By performing this FLIP assay on cells in which the cytoplasm and the periplasm were labeled with differently colored fluorescent proteins, we determined the compartmentalization state of both the periplasm and the cytoplasm in individual cells. LS4032 cells were bleached for 5 s, and the second image was taken 2 s after the end of the bleaching pulse. After bleaching, a cell in which the cytoplasm is not yet compartmentalized will display no EGFP fluorescence signal, and a cell in which the periplasm is not yet compartmentalized will display no tdimer2 signal. A cell in which the cytoplasm is compartmentalized will retain an EGFP signal in the distal compartment, and a cell in which the periplasm is compartmentalized will retain a tdimer2 signal in the distal compartment. We performed this two-color assay on late predivisional cells (identified as cells that appeared pinched in the light microscope). Of the 40 LS4032 cells treated with the FLIP assay, 24 had neither the cytoplasm nor the periplasm compartmentalized (Fig. (Fig.5A),5A), while 12 cells had compartmentalized cytoplasm and periplasm (Fig. (Fig.5B).5B). In the 24 cells that were not compartmentalized, the labeled periplasmic protein was able to diffuse across the constriction site. Therefore, we conclude that the FtsZ ring, present at the constriction site, did not block the diffusion of periplasmic proteins in these cells.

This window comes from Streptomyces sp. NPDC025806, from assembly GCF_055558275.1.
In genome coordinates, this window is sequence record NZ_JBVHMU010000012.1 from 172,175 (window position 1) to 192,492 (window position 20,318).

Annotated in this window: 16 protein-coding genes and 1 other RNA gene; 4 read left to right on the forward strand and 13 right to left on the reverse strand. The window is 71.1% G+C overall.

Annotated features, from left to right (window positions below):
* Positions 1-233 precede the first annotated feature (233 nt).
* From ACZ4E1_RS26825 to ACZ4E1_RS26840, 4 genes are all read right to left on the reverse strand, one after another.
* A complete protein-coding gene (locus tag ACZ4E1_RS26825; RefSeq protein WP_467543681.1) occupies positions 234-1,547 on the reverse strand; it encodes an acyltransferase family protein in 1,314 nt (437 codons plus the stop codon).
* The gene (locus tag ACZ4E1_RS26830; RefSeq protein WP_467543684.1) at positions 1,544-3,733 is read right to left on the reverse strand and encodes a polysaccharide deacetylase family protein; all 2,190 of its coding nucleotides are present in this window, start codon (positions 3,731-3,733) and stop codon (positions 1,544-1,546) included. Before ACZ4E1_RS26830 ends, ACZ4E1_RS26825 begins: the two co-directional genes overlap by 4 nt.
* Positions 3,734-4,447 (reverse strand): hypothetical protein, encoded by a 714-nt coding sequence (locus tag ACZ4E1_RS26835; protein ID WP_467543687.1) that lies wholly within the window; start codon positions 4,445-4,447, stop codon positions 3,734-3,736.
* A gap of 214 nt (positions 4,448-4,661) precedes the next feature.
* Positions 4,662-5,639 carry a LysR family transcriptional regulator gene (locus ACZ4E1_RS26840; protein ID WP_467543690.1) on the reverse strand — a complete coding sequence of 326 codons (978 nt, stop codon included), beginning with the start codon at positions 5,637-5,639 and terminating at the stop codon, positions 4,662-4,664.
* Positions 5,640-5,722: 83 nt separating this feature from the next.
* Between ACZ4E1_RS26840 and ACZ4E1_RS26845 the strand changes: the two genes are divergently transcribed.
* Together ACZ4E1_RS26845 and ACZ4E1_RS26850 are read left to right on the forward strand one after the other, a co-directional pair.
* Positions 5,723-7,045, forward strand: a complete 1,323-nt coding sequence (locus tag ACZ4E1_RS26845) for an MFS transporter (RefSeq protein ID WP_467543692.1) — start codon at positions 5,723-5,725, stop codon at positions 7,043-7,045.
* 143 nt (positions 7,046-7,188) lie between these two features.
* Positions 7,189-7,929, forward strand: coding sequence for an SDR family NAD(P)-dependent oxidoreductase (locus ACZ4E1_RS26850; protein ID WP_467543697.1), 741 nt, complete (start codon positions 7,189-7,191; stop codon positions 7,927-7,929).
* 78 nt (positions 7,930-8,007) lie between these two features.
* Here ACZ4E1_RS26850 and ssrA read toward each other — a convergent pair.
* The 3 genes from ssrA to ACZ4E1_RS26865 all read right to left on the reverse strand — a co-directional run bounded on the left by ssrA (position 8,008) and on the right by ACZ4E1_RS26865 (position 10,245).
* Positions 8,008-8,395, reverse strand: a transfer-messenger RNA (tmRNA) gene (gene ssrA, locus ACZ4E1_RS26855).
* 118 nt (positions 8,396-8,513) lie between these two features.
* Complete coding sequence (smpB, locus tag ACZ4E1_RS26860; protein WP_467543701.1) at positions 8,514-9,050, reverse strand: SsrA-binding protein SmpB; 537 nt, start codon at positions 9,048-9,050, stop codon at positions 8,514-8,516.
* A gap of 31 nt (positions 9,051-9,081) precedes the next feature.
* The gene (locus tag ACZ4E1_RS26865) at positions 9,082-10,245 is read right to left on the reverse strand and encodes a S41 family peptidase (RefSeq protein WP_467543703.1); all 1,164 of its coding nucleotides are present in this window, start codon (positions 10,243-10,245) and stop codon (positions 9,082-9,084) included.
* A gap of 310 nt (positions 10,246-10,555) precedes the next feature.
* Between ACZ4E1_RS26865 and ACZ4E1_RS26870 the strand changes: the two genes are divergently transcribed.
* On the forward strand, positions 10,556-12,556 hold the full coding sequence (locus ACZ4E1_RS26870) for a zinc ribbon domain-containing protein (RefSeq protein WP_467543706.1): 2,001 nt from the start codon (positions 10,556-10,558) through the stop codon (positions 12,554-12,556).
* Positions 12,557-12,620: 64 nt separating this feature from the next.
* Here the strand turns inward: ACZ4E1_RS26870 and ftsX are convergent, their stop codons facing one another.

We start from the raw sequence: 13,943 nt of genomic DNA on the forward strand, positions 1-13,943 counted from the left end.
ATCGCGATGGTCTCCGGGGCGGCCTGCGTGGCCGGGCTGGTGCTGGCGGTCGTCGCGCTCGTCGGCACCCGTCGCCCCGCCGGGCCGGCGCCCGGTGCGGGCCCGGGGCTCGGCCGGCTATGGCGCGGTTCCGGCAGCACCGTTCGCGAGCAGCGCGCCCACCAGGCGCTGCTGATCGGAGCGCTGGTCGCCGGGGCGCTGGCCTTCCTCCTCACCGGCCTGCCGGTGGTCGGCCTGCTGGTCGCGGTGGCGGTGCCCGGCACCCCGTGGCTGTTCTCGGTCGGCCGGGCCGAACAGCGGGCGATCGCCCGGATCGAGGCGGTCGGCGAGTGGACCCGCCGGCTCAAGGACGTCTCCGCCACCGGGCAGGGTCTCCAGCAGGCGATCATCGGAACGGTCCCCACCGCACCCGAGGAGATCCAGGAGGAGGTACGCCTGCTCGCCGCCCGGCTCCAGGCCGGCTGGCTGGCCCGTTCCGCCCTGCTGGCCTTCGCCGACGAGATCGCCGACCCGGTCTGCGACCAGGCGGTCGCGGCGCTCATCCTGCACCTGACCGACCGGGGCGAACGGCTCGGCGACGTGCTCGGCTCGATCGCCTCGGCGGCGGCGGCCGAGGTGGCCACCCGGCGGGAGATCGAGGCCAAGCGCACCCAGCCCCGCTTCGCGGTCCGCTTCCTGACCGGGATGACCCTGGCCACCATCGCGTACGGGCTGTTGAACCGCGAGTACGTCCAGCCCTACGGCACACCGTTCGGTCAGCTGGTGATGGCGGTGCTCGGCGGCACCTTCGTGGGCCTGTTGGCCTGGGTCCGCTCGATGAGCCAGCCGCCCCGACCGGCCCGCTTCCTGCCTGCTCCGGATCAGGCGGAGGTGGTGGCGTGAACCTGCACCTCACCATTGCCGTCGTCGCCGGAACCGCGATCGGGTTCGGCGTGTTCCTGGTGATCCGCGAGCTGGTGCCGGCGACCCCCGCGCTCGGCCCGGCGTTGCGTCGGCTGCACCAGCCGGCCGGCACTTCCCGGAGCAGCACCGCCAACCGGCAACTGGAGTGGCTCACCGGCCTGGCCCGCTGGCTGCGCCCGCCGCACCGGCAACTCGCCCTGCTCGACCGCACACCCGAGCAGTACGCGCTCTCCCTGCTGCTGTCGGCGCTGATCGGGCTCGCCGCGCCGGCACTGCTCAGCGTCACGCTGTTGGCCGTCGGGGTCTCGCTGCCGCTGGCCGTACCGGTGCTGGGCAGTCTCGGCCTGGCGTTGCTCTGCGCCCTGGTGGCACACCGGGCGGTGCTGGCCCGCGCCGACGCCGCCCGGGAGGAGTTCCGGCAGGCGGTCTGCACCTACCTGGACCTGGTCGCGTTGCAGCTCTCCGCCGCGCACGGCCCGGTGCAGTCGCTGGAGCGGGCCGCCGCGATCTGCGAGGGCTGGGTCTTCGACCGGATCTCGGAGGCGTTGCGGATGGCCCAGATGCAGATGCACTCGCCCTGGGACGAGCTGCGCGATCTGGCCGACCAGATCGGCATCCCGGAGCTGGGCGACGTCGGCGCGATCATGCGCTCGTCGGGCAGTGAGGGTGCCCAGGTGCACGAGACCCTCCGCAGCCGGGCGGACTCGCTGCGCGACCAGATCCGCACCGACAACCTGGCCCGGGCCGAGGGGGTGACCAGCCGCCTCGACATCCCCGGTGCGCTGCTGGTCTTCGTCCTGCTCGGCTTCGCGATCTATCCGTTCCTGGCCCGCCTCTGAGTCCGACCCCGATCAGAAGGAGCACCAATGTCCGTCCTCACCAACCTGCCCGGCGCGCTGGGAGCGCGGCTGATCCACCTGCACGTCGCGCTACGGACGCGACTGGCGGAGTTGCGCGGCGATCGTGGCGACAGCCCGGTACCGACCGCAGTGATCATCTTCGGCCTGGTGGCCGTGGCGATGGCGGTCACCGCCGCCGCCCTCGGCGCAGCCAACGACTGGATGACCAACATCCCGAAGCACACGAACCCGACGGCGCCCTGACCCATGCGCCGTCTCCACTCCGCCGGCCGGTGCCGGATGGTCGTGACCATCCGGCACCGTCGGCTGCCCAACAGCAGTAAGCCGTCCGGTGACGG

In three cells, both the cytoplasm and the periplasm appeared compartmentalized 2 s after bleaching, but the red fluorescence signal had spread to the proximal part of the cell in the third image, taken after 10 min, indicating that the periplasm was not fully compartmentalized (Fig. (Fig.5C).5C). One cell had red fluorescence, but not green fluorescence, remaining in the distal portion of the cell 2 s after bleaching. However, when this cell was imaged again after 10 min, the red fluorescence signal was again present in the proximal part of the cell (Fig. (Fig.5D),5D), indicating that slow periplasmic diffusion was still occurring between the two cell compartments and that the periplasm was not fully compartmentalized.